Chapter to Chapter


We’re living in a time in which current popular culture is driven by images of fictitious superheroes. Commercials, stores, the Internet, even daily conversations are filled with references to various billionaire techno-geniuses, teens bitten by radioactive spiders, selfish doctors turned into wizards, scientists transformed by anger into giant green monsters, sons of Valhalla, mutant raccoons, and much, much more. Although you may watch the movies or even see the products, you may or may not hear the conversations that some of us are privy to—constantly. I get it.  Most of us, really all of us, have been brought up in a world that has stories of comics and movies.  A couple of decades back, you couldn’t escape everything Titanic. Before that, Jurassic mania was everywhere.  Before that, it was Indiana Jones or E.T. or Star Wars or Planet of the Apes or Blob.  I suppose it’s escape.  Most fiction is in a way. We work and pay bills, deal with unreasonable co-workers, try to avoid the drunken neighbors, pay ten-times too much for groceries, get angry at the news, wonder which processed food is causing our abdominal cramps, clean a home that gets dirty again in three hours, wonder why our relatives would marry such politically insane people, get too little sleep, and deal with hundreds of robo-calls asking for donations to various memorial funds—and then we wake up the next day to all those frustrations, plus a few more.  No wonder we want escape.  We want to watch, read, or talk about something that’s not part of our actual reality, something safe, something that allows us to turn away from the crazy to the unreal. However, with all actions, there are consequences. 

     Is escapism bad?  Not in and of itself.  And not if the participant understands its limits.  What such forays into the worlds of the powerful, supernatural, wealthy, and strong do is to allow us to live in those worlds vicariously.  We get to feel what it would feel like to be better, more powerful, stronger, more intelligent.  We live with the superheroes movie after movie.  We live with the characters game after game.  We live with the lovers romance book after romance book. We see the world the writers and directors and developers want us to see. We see their worldview, no, we are programmed hour after hour to their worldview because we connect with these great characters, seeing the problems of the world not through the eyes of the common, ordinary person trying to live with limited means and little time and power, but through the eyes of someone who can do anything he wants with superpowers and wealth.  In many of these tales, such power brings cynicism and a real dislike of the common people. “Regular” folks die left and right, looking, longing for help from the “supermen” or the sages. Those lives come across as numbers. We root for the big man, the one who has to live because he is so “amazing” and extraordinary. Yes, in our willingness to be pulled into so many fictional universes and shown how we should think, we start to see the world much differently from the ways our grandmothers thought and lived. We become “woke” and aware of newer ways of analyzing our world.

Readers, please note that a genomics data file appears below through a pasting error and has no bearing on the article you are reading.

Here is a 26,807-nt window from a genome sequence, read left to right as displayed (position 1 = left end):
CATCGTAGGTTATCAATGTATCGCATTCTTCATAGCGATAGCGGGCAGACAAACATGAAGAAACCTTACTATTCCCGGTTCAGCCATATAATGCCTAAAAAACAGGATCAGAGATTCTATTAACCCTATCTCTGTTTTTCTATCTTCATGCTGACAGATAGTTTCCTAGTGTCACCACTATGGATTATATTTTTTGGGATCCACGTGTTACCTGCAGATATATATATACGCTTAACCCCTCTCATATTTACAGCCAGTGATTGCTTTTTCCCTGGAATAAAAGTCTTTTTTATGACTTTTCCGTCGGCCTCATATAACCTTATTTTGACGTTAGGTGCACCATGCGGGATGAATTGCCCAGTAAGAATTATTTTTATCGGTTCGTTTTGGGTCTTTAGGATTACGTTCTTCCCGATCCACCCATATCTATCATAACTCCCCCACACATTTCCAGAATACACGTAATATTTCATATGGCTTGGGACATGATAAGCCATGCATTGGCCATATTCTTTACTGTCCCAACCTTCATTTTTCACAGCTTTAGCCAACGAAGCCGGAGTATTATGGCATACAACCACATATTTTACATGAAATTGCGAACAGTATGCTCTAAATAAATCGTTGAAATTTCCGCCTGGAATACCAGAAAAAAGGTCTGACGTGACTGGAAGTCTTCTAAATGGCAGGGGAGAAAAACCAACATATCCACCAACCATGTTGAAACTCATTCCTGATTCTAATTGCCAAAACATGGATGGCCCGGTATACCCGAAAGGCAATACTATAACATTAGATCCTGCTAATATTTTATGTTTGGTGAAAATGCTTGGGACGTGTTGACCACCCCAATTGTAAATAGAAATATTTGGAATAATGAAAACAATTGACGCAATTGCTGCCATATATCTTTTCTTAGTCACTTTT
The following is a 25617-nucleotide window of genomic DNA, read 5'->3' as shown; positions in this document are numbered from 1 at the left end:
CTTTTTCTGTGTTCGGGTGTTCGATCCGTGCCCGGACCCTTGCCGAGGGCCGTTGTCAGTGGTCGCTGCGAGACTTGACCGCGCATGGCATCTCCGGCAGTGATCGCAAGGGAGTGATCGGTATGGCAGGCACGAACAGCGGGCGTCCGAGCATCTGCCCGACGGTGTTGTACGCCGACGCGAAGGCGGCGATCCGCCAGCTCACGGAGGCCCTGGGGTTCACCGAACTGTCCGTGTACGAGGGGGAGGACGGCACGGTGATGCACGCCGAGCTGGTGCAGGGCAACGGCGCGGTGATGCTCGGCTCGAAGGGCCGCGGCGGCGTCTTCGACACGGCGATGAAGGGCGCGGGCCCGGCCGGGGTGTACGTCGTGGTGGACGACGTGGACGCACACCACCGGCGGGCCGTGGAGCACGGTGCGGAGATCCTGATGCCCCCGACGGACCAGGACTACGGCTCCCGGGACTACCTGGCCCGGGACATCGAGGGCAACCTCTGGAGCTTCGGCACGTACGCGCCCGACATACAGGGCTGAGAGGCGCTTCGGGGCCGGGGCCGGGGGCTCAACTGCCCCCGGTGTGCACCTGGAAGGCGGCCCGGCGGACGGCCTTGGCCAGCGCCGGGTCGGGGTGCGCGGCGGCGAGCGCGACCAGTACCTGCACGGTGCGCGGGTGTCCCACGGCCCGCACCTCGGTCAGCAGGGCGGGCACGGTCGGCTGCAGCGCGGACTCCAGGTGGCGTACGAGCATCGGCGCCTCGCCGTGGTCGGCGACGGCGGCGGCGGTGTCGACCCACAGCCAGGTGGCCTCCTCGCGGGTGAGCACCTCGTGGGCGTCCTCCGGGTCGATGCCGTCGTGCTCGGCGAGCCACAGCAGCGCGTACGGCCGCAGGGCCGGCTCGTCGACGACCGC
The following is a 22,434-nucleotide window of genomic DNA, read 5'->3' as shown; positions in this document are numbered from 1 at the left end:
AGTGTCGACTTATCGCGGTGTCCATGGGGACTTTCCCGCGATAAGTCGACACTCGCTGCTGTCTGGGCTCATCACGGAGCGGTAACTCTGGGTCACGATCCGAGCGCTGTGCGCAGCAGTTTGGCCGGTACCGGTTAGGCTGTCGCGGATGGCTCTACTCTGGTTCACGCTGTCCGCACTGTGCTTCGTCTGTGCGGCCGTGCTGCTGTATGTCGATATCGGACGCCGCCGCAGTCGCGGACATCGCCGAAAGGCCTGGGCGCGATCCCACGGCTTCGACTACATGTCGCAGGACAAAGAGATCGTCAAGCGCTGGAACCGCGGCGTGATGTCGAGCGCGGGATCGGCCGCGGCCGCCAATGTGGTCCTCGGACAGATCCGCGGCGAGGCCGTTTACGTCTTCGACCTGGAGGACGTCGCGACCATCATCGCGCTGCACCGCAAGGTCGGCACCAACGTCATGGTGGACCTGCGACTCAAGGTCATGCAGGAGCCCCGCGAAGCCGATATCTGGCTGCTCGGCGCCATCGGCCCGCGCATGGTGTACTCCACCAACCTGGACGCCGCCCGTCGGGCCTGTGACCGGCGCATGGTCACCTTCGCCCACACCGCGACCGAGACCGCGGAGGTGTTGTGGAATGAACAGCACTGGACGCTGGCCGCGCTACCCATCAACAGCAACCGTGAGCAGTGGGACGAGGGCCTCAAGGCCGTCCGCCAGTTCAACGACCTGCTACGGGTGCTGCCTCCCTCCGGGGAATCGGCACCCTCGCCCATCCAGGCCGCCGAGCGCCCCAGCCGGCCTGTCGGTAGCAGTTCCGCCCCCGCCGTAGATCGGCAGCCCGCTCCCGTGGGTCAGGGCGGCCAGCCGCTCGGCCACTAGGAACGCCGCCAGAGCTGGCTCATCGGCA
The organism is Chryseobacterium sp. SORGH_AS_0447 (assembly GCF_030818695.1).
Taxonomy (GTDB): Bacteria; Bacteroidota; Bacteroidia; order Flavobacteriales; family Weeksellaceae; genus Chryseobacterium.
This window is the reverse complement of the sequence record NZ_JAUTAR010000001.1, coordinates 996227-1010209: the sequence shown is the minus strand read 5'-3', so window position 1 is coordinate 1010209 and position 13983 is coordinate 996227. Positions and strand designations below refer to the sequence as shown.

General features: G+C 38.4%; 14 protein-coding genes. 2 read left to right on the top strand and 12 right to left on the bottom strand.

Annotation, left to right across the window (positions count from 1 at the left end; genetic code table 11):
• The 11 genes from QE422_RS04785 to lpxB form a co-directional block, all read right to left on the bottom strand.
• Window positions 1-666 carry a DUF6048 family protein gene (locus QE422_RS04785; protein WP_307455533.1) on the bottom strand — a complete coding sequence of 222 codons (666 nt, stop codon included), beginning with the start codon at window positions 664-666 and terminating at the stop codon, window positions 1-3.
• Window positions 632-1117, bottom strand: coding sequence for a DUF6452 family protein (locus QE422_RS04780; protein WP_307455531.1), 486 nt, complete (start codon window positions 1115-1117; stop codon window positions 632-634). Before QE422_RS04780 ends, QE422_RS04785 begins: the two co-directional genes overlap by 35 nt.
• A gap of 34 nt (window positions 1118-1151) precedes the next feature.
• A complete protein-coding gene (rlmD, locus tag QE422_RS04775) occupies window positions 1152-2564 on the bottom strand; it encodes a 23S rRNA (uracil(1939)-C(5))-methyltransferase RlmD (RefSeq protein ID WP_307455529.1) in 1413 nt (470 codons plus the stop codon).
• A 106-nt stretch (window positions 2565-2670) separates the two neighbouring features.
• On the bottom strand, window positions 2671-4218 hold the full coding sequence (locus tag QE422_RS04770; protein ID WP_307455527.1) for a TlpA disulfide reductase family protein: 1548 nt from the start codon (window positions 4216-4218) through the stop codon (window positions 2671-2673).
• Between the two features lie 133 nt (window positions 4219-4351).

Newton taught a powerful concept of physics that applies to everyday life: for every action, there is an equal and opposite reaction. But we also know that for every action, there can be many resulting actions of similar magnitude. You punch a friend, and you may get a punch in return, but his friend may also knock your lights out.  This connection we as humans long for, this need to feel power breeds judgment on those “less important” and can lead to dehumanization.  We may not want to hurt or maim others, but we can gradually devalue each other, not hoping for the best for each other, wanting to make sure that our piece of pie is larger and sweeter.  After a while, it’s not just wanting to do well; we want others to do poorly.  It’s as if their failure cheers us up.  The German word for this concept is schadenfreude. Yes, it’s a real term: finding joy in others’ misfortunes.  It’s a disturbing idea.  We are all humans with potential and value. I fear that as we gravitate toward entertaining ourselves through the objectification of others, schadenfreude will become the norm.